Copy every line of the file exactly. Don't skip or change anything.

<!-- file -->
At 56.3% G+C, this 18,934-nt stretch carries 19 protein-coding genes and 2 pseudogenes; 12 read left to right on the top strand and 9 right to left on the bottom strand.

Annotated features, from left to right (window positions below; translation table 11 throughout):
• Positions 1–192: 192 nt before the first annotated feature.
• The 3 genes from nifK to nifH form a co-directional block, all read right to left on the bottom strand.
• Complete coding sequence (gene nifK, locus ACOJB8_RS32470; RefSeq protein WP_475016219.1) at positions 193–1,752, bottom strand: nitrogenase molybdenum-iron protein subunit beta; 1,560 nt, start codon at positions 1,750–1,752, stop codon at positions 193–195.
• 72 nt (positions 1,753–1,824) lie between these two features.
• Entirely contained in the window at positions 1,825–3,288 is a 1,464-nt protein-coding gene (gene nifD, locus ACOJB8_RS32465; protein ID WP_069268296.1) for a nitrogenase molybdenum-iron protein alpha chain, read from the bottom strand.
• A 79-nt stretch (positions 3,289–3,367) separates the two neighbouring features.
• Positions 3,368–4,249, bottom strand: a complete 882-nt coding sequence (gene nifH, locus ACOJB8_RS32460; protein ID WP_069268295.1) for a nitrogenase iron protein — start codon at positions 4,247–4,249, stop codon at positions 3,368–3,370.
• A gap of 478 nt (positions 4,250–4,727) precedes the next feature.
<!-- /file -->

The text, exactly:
At 56.3% G+C, this 18,934-nt stretch carries 19 protein-coding genes and 2 pseudogenes; 12 read left to right on the top strand and 9 right to left on the bottom strand.

Annotated features, from left to right (window positions below; translation table 11 throughout):
• Positions 1–192: 192 nt before the first annotated feature.
• The 3 genes from nifK to nifH form a co-directional block, all read right to left on the bottom strand.
• Complete coding sequence (gene nifK, locus ACOJB8_RS32470; RefSeq protein WP_475016219.1) at positions 193–1,752, bottom strand: nitrogenase molybdenum-iron protein subunit beta; 1,560 nt, start codon at positions 1,750–1,752, stop codon at positions 193–195.
• 72 nt (positions 1,753–1,824) lie between these two features.
• Entirely contained in the window at positions 1,825–3,288 is a 1,464-nt protein-coding gene (gene nifD, locus ACOJB8_RS32465; protein ID WP_069268296.1) for a nitrogenase molybdenum-iron protein alpha chain, read from the bottom strand.
• A 79-nt stretch (positions 3,289–3,367) separates the two neighbouring features.
• Positions 3,368–4,249, bottom strand: a complete 882-nt coding sequence (gene nifH, locus ACOJB8_RS32460; protein ID WP_069268295.1) for a nitrogenase iron protein — start codon at positions 4,247–4,249, stop codon at positions 3,368–3,370.
• A gap of 478 nt (positions 4,250–4,727) precedes the next feature.